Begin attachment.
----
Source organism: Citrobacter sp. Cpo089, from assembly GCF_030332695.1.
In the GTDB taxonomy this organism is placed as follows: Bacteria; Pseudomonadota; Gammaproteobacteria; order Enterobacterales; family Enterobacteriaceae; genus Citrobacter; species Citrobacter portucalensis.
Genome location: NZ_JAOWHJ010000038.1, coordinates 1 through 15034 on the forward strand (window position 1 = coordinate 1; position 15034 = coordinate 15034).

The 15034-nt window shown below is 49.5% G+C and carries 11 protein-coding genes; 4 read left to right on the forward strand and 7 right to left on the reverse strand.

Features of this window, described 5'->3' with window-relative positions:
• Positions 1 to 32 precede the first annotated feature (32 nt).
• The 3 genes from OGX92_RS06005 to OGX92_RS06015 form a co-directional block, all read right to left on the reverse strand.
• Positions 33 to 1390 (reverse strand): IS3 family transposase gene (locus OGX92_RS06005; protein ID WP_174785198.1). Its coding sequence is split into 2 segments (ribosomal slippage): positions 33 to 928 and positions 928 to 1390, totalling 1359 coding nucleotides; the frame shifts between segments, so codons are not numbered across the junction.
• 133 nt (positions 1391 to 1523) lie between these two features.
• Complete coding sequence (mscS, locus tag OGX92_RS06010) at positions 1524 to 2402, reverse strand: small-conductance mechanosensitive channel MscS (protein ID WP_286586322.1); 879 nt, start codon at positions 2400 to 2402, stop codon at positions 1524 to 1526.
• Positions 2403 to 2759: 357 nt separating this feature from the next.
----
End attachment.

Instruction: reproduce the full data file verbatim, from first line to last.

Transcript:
Source organism: Citrobacter sp. Cpo089, from assembly GCF_030332695.1.
In the GTDB taxonomy this organism is placed as follows: Bacteria; Pseudomonadota; Gammaproteobacteria; order Enterobacterales; family Enterobacteriaceae; genus Citrobacter; species Citrobacter portucalensis.
Genome location: NZ_JAOWHJ010000038.1, coordinates 1 through 15034 on the forward strand (window position 1 = coordinate 1; position 15034 = coordinate 15034).

The 15034-nt window shown below is 49.5% G+C and carries 11 protein-coding genes; 4 read left to right on the forward strand and 7 right to left on the reverse strand.

Features of this window, described 5'->3' with window-relative positions:
• Positions 1 to 32 precede the first annotated feature (32 nt).
• The 3 genes from OGX92_RS06005 to OGX92_RS06015 form a co-directional block, all read right to left on the reverse strand.
• Positions 33 to 1390 (reverse strand): IS3 family transposase gene (locus OGX92_RS06005; protein ID WP_174785198.1). Its coding sequence is split into 2 segments (ribosomal slippage): positions 33 to 928 and positions 928 to 1390, totalling 1359 coding nucleotides; the frame shifts between segments, so codons are not numbered across the junction.
• 133 nt (positions 1391 to 1523) lie between these two features.
• Complete coding sequence (mscS, locus tag OGX92_RS06010) at positions 1524 to 2402, reverse strand: small-conductance mechanosensitive channel MscS (protein ID WP_286586322.1); 879 nt, start codon at positions 2400 to 2402, stop codon at positions 1524 to 1526.
• Positions 2403 to 2759: 357 nt separating this feature from the next.